Nature Notes

Vol. VIII August 1, 1930 No. 9

Gay Days on 'The Mountain' senecio and seed pods of avalanche lily

The height of the flower season is now a thing of the past. Yet, with the arrival of late summer, comes many flowers which vie in beauty with the heathers, the paintbrushes and the Avalanche Lilies which have made this region famous for its abundant and colorful wild flowers.

Only occasionally, and then an element of luck enters in, do we find a few blooms of the Avalanche Lily -- though the countless seed pods give evidence of the abundance of this favored flower at the earlier season. Now, perhaps, the most common flower is the Senecio or Ragwort and its tall leafy stems with the numerous bright yellow flowers is a common sight. That it is a member of the Sunflower Family can be easily read in the form of the flower. Thus it owes allegiance to the largest of al plant families. So there are many other of its relatives on our hillsides at the present time--Arnica, Cudweed, Thistle, Erigeron, Pruple Asters, and many others--all of which follow the height of the flower season, preferring the long hours of sunshine and rather dry slopes.


Growing in the meager soils in the rock slides, or upon the cliffs where a bit of earth has lodged, we find at this time the Harebell or Bluebell swaying gently to and fro in the breeze. So delicate is its fragile beauty that it seems out of place in the harsh, rocky habitat which it prefers. It is without doubt one of the most beautiful flowers on "The Mountain" and once we see it in its native habitat we can readily understand why this flower has been eulogized in song and story. Tolmie's Saxifrage is also very abundant in the barren, rocky soils about timberline. Its small white flowers and bright green leaves form an appreciable contrast to the barren sloped which the hiker traverses at that elevation. Lyall's Lupine is another of these "plant pioneers" which prefer the upper sloped to the meadows below. This dwarfed Lupine has a hairy growth upon its stem and leaves like fur--as if to protect itself from the chill breezes in the exposed situations where it grows.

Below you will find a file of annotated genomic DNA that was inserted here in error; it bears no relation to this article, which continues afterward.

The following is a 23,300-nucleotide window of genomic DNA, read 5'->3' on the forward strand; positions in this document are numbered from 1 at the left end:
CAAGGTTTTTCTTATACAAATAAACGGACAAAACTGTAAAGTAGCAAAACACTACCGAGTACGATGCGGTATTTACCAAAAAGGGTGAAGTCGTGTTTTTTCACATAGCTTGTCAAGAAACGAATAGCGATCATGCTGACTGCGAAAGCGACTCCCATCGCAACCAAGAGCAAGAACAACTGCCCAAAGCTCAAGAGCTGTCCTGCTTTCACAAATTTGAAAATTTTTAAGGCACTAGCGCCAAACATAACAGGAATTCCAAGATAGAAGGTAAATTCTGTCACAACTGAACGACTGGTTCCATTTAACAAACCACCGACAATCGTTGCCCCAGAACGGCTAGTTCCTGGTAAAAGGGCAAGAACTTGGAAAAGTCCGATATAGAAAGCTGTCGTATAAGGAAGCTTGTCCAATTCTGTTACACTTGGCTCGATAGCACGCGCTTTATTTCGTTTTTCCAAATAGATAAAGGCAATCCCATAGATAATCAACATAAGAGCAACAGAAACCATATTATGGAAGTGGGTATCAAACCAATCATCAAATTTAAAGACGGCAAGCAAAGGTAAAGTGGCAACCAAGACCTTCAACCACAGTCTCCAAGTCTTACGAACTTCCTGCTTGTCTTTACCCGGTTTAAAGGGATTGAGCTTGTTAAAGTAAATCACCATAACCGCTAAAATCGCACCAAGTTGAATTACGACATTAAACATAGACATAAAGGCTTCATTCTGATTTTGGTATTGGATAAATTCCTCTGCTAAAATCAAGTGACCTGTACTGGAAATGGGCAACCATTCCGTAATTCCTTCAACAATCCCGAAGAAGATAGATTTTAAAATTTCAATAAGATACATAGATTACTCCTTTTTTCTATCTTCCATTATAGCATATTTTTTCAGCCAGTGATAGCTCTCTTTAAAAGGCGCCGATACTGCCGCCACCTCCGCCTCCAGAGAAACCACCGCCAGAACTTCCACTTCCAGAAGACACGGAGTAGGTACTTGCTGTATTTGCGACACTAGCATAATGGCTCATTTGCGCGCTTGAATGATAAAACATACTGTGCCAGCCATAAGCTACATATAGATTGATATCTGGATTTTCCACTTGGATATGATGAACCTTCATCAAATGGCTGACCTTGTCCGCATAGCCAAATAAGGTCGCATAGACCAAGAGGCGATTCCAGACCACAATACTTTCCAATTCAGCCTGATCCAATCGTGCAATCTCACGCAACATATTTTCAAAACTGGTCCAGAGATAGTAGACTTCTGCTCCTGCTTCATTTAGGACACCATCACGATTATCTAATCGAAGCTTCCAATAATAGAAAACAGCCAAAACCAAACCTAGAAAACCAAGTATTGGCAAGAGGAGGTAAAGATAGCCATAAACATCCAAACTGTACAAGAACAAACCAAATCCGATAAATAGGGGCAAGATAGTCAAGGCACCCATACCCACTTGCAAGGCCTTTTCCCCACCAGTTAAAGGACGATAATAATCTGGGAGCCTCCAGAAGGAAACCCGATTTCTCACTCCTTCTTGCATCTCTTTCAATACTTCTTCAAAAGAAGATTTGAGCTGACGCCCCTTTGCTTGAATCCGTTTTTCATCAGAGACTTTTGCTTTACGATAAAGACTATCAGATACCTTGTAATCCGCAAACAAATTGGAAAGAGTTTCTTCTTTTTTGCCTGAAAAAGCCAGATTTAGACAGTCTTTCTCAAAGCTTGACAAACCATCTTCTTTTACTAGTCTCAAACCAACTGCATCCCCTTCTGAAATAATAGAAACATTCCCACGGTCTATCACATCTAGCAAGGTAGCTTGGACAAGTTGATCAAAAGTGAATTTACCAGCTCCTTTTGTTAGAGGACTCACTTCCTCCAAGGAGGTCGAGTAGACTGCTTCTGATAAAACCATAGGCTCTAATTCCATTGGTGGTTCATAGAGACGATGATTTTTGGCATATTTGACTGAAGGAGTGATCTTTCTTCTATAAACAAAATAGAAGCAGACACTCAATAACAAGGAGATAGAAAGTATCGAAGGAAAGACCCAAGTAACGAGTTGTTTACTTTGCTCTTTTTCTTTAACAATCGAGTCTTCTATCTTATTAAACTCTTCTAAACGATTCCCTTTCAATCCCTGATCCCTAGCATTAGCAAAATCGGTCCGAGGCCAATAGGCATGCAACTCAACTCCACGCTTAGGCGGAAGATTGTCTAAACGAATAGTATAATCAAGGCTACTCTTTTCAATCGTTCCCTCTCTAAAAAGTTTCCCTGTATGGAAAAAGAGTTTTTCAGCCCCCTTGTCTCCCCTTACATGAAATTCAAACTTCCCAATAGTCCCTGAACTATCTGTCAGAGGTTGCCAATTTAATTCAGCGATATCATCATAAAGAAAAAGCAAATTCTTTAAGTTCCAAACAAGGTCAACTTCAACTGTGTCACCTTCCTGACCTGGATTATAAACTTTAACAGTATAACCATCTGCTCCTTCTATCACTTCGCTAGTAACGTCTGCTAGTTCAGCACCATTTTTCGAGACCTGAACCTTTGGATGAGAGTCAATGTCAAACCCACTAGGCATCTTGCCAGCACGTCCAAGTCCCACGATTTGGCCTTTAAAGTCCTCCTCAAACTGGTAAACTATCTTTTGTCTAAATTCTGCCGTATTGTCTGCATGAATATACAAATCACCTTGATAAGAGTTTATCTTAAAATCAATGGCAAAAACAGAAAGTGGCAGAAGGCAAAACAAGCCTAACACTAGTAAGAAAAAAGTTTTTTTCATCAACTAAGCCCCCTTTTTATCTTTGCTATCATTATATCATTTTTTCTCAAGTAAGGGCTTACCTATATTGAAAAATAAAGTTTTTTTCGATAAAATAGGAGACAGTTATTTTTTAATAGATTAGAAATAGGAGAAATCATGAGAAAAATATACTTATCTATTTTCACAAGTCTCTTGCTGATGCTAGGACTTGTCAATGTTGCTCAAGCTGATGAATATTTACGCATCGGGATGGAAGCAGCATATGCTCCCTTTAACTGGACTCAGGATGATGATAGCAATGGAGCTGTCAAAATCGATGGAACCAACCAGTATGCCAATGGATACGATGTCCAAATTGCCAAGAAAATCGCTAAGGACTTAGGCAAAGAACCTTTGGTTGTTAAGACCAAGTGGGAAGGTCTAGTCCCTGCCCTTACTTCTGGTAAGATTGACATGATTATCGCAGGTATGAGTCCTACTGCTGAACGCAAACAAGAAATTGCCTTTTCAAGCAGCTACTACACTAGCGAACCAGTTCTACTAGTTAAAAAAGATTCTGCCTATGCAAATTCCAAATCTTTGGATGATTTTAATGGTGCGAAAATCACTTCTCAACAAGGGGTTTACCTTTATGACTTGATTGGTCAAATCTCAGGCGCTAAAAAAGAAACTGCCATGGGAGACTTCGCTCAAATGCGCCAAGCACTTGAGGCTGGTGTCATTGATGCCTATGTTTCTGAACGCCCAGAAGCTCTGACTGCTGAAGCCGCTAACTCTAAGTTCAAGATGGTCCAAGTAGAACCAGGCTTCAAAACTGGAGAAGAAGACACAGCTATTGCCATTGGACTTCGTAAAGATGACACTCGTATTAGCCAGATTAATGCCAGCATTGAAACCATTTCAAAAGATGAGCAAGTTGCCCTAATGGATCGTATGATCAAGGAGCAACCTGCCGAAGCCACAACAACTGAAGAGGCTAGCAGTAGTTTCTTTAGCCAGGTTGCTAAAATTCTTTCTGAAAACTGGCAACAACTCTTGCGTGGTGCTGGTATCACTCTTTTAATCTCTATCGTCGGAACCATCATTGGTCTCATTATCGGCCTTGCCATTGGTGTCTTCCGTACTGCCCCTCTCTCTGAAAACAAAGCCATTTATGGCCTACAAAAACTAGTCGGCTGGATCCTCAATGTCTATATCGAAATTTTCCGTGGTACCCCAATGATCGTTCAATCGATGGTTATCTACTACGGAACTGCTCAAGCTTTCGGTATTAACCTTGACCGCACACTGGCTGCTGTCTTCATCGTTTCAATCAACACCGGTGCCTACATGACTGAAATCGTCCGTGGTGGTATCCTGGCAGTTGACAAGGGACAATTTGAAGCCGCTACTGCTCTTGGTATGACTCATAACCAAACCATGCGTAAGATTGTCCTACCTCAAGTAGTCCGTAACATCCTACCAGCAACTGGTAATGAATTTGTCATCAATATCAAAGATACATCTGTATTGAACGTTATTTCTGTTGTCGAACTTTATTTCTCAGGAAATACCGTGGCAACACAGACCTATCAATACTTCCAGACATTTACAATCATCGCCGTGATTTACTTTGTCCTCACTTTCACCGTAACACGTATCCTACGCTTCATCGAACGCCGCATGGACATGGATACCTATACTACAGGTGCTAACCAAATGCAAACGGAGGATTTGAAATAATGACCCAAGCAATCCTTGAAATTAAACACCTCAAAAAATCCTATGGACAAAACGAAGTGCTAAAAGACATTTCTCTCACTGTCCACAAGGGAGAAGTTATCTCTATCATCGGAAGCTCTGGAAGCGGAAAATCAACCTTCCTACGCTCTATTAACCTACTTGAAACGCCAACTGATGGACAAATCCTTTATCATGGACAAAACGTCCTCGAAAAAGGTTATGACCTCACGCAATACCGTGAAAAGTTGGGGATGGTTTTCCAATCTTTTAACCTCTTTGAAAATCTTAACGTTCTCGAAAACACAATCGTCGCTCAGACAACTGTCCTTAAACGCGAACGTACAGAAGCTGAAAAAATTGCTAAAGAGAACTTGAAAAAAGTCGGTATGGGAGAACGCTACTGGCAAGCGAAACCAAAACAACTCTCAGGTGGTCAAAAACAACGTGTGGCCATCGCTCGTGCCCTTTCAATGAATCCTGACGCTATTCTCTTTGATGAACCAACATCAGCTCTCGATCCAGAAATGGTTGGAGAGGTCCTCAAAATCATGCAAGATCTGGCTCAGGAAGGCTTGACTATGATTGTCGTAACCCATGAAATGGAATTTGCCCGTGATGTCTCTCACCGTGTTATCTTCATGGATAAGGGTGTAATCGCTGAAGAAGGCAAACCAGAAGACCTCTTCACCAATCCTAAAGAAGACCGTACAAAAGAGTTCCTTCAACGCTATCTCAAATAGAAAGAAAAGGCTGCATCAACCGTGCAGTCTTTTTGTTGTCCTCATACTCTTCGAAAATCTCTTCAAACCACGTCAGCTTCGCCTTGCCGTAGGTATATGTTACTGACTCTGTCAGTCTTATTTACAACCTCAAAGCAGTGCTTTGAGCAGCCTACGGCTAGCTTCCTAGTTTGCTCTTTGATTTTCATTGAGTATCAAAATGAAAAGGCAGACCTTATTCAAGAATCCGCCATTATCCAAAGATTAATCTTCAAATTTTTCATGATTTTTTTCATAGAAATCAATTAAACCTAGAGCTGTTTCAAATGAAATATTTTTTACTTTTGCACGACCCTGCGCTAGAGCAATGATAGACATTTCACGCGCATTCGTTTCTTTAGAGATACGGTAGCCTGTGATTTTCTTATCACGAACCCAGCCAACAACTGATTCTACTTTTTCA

tiger lily and tolmie's saxifrage

Then dropping down again to the subalpine meadows--if we traverse the trails on the warm, dry south and west slopes--we find the regal Tiger Lily growing among the Huckleberry bushes which are already beginning to ripen their fruit. Here, too, we find large beds of the Orange Paintbrush which form, to some extent, and in color from the more common cerise variety which lends its rich color to the moister locations.

The False Helebore, crowns its dense cluster of leaves with a tall, open flower arrangement and the entire plant, while not being exactly beautiful, is handsome and very conspicuous because of its large veined and ribbed leaves and characteristic cluster of greenish flowers. This plant and the seed pods of the Western Anemone are the source of more questions than possibly any other for both are very conspicuous, the seed pod of the Anemone being a large shaggy tuft of grey, silky threads--each one of which is attatched to a seed. The Western Anemone is one of our earliest plants in the Hudsonian Zone but beautiful as its flower is, the seed pods form its most interesting feature.

In the regions of lower elevation; in the dense forests about the base of "The Mountain" red berries are the principle interest. The Canada Dogwood now lives up to its other common name, Bunchberry, and its clusters of bright red berries form a conspicuous feature along the woodland trails. There is the Red Elderberry also and the prickly Devil's Club is beautified by a dense spike of red berries. While the bright red fruit of the Twisted Stalk makes us appreciate this woodland flower to a greater degree. The fruit of the Wild Lily of the Valley is also distinctive, being small round affairs, greenish in general color but spotted with reddish brown. And everywhere there are cones rapidly approaching maturity. The large cones of the White Pine decorate those trees with their large clusters; Douglas Fir cones are very numerous while the Hemlocks now have at the end of their branchlets their small cones. Thus does Nature leave her impressions of the passing seasons.

(C. F. B.)

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